“The fact that San Diego
Dana Springs takes center stage at the Old
globe Theatre, introducing the opening night
of Plays by Young Writers. And yes, that’s a
copy of Triton magazine in her hand.
offers amazing arts and
culture that we can all enjoy
in a relaxed, beautiful
setting is our signature.”
the arts and culture that San Diego had
to offer. While visiting local theaters
and museums, she began to notice the
Commission for Arts and Culture logo
and grew curious about the organization.
Out of sheer curiosity, Springs picked
up the phone, called the Commission’s
office, and asked if they had any job
openings. It was a bold move, but she
was in luck—four months later she started
as the public art program assistant.
A DECADE AnD A HAlF l ATER, Springs is
now leading the organization she decided to
call out of the blue. She is now responsible
for managing not only the Commission’s
reputation, but also its relationships with
constituents. But the transition from
managing projects to managing people
wasn’t easy, Springs says. “I’m still figuring
out the best way to prioritize my duties,”
she admits, yet through a career of
transition, her enthusiastic attitude and
commitment to art prevail.
A large part of Springs’ job includes
entering the local community to attend art
openings and performances. As the face
of the Commission, she’s a public figure
who must be “on” when out in the world,
a facet of her job in which her education
in performance proves extremely helpful.
This is where I meet Springs again—
out on the town where she is truly in her
element. She has come to speak at The
Old Globe Theatre for the opening night
of Plays by Young Writers, a program by
the San Diego Playwrights Project. As we
walk into the Globe, Springs scopes out
the crowd and all the young playwrights,
no doubt assessing how representative
they are of arts and culture in San Diego.
And indeed they are—throughout the
night, we see four different productions
by young play wrights, all reflective of
their own cultures and journeys. During
a brief intermission, I have to relinquish
Springs’ attention to the crowd of people
who have gathered to chat with her—from
the principal of a local high school to an
artist pitching an idea for a new project.
ACCORDing TO SPRingS, it’s this kind
of enthusiasm that lets San Diego occupy
a distinct place in the art world. It’s a
city that’s cosmopolitan enough to be
interesting and dynamic, but still casual
enough to be comfortable. The unique
nature of San Diego, with its nontraditional
work lifestyle (think anti- 9-5), allows for
greater creativity from local innovators.
“The fact that San Diego offers
amazing arts and culture that we can
all enjoy in a relaxed, beautiful setting
is our signature,” says Springs.
A special reward of her role occurred
when her connection with UC San Diego
came full circle. While a student,
Springs studied under dance professors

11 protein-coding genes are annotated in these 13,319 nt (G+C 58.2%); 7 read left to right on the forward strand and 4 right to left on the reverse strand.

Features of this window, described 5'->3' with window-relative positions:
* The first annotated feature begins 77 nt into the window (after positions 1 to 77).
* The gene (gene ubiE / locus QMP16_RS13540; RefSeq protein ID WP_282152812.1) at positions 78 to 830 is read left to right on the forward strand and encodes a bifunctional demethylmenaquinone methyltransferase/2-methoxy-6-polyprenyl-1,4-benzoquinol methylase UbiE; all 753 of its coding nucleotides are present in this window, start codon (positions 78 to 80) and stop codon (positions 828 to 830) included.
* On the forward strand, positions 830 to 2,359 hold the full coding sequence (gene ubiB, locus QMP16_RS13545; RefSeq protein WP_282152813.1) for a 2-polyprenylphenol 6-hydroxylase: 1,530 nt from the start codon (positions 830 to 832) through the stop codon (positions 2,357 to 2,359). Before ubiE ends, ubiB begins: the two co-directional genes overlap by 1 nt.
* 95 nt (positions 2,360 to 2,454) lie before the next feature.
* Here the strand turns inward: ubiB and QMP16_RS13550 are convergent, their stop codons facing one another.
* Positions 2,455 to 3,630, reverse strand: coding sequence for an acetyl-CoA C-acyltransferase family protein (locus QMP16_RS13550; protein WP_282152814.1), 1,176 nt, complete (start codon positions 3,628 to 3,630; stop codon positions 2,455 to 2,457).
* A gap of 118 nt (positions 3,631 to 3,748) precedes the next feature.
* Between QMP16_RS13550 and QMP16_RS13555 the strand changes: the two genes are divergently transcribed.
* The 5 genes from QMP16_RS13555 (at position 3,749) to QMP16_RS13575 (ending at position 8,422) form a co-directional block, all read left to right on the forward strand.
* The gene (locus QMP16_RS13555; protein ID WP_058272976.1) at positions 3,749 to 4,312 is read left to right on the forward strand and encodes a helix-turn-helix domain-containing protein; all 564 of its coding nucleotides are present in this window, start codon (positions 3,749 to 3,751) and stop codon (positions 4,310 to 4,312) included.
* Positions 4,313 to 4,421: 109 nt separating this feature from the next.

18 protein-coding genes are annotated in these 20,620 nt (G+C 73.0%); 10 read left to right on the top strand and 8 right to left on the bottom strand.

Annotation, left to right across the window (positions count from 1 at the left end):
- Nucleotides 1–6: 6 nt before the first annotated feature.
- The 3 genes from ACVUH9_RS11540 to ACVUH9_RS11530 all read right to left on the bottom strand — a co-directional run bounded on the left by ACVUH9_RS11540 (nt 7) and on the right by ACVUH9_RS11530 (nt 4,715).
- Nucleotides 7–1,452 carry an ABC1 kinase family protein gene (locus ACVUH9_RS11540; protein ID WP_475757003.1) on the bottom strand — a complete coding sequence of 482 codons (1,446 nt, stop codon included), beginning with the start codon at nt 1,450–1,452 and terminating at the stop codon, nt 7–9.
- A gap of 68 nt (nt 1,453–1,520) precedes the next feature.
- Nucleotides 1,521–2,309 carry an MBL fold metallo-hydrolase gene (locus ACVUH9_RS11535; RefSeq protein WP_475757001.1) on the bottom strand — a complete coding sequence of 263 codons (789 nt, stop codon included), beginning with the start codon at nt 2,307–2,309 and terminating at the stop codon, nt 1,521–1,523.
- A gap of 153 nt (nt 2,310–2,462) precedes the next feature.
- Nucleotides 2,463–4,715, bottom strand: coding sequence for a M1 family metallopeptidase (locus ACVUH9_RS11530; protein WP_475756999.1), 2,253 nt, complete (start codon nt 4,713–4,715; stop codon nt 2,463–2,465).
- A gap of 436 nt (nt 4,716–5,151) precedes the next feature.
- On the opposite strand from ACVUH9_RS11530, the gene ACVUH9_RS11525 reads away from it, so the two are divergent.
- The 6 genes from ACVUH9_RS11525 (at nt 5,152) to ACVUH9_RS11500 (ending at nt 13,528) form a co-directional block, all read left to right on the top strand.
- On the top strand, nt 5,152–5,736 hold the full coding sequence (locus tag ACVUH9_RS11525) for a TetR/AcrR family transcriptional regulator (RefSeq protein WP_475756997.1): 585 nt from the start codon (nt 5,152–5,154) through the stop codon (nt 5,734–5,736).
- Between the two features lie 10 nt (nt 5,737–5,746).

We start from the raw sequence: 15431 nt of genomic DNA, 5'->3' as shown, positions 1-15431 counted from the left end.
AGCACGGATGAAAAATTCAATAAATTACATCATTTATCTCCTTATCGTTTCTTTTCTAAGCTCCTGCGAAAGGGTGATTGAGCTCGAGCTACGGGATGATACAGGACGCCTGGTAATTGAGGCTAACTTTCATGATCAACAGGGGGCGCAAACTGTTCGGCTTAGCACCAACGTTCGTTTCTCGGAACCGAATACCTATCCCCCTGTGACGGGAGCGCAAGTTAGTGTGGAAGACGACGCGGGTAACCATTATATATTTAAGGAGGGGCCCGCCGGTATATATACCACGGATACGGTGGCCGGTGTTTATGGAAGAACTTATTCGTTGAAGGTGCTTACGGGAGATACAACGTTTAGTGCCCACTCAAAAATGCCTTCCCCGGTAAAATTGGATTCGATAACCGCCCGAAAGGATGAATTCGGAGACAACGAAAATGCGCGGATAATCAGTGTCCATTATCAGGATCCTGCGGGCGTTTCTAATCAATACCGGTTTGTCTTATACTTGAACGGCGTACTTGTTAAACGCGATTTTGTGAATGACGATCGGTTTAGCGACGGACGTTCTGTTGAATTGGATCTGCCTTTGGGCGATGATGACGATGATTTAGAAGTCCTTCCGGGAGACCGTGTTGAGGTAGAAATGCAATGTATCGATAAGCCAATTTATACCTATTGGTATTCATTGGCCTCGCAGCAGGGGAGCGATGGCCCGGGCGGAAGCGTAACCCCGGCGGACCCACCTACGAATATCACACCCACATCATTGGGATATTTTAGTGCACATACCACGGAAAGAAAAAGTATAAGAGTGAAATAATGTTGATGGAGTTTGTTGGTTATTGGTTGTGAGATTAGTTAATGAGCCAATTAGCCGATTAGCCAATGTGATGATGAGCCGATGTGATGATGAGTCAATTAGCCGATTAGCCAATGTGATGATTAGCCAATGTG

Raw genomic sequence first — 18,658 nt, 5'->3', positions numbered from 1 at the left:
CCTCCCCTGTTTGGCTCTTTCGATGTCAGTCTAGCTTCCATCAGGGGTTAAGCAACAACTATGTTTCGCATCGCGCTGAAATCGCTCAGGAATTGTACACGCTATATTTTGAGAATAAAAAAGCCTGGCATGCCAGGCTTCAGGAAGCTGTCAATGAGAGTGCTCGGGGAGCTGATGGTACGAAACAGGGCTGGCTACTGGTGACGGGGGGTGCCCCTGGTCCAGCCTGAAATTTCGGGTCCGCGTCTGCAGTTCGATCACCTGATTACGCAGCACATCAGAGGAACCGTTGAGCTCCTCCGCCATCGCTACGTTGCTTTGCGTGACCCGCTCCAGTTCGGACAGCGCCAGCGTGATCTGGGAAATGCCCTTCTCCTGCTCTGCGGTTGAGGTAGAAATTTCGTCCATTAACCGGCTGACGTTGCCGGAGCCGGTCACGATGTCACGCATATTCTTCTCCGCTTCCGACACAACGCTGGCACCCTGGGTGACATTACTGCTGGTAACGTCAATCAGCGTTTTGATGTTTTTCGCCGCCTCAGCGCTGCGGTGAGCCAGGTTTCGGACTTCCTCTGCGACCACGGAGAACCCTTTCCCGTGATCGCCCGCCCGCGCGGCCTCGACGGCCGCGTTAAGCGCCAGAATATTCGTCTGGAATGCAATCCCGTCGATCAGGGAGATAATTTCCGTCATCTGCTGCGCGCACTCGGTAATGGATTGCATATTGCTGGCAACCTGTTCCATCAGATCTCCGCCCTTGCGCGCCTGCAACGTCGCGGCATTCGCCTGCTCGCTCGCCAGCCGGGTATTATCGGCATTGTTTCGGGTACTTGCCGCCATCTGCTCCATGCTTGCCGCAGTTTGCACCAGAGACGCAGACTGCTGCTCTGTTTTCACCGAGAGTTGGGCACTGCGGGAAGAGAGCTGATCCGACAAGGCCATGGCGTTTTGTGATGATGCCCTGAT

Patricia Rincon and Jean Isaacs, as
well as then-teaching assistant Roman
de Salvo. She relished the chance to
work with them all again, this time in
her governmental role, when they all
received funding from the Commission
for their local dance companies.
Springs credits her UC San Diego
education for shaping her career trajectory,
but not in the way most people think when
they hear of her degree in visual arts.
“I couldn’t paint something if I wanted
to,” she admits. “But I could talk to you
about art all day long. I can translate
the concepts and ideas that need to be
translated to certain audiences. It’s an
unusual combination: the teaching about
ideas, then the ability I learned in the
advertising agency to balance business
interests with creative interests.”
For others from UCSD interested in
pursuing a career in the visual arts, Springs
offers two bits of advice: be a good writer
and learn how to manage heartbreak.
“When you’ve worked hard on something
and then something about it fails, you have
to develop the skill to not become bitter or
closed,” she notes. “It really comes down to
being resilient. There’s a million ways to
be resilient if you have strong creativity.”
It was that resilience and boldness
that put Springs where she is today—
from center stage of The Old Globe to
the office downtown that she has turned
into an expression of herself—all of it in
service of bringing art to San Diego.
“There is more drama going on in this
office than there is in any movie theater
across America,” she says. “I have never
been bored at my desk, not one time.
I have some interesting, bizarre new
problem to solve every day. The fact that
the problems are related to arts and culture
makes it that much more rewarding.”
Dana sPrinGs teLLs aLL!
Go online for the inside stories behind the
making of selected San Diego public art
installations, including Central Library’s
bright blue chairs.
Visit TRi TOnmAg.COm/SDART